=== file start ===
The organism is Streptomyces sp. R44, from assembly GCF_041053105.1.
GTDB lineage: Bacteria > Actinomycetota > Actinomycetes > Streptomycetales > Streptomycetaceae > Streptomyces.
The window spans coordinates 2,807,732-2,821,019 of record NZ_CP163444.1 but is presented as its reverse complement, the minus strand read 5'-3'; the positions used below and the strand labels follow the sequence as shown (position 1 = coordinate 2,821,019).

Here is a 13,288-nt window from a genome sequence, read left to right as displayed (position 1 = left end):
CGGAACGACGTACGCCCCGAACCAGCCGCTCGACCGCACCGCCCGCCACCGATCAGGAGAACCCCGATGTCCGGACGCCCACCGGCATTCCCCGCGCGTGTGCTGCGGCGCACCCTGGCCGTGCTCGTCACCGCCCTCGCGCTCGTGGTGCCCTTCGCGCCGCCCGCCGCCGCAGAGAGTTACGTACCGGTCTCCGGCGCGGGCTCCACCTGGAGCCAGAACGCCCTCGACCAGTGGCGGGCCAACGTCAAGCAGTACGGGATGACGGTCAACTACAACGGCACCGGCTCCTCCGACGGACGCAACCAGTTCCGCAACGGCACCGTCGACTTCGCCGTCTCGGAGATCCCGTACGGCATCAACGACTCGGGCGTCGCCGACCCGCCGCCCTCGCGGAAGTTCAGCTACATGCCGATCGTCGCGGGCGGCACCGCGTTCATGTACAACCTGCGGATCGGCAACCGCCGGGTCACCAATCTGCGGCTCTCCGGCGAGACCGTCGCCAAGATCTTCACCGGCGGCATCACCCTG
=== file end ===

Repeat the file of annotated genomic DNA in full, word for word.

The organism is Streptomyces sp. R44, from assembly GCF_041053105.1.
GTDB lineage: Bacteria > Actinomycetota > Actinomycetes > Streptomycetales > Streptomycetaceae > Streptomyces.
The window spans coordinates 2,807,732-2,821,019 of record NZ_CP163444.1 but is presented as its reverse complement, the minus strand read 5'-3'; the positions used below and the strand labels follow the sequence as shown (position 1 = coordinate 2,821,019).

Here is a 13,288-nt window from a genome sequence, read left to right as displayed (position 1 = left end):
CGGAACGACGTACGCCCCGAACCAGCCGCTCGACCGCACCGCCCGCCACCGATCAGGAGAACCCCGATGTCCGGACGCCCACCGGCATTCCCCGCGCGTGTGCTGCGGCGCACCCTGGCCGTGCTCGTCACCGCCCTCGCGCTCGTGGTGCCCTTCGCGCCGCCCGCCGCCGCAGAGAGTTACGTACCGGTCTCCGGCGCGGGCTCCACCTGGAGCCAGAACGCCCTCGACCAGTGGCGGGCCAACGTCAAGCAGTACGGGATGACGGTCAACTACAACGGCACCGGCTCCTCCGACGGACGCAACCAGTTCCGCAACGGCACCGTCGACTTCGCCGTCTCGGAGATCCCGTACGGCATCAACGACTCGGGCGTCGCCGACCCGCCGCCCTCGCGGAAGTTCAGCTACATGCCGATCGTCGCGGGCGGCACCGCGTTCATGTACAACCTGCGGATCGGCAACCGCCGGGTCACCAATCTGCGGCTCTCCGGCGAGACCGTCGCCAAGATCTTCACCGGCGGCATCACCCTG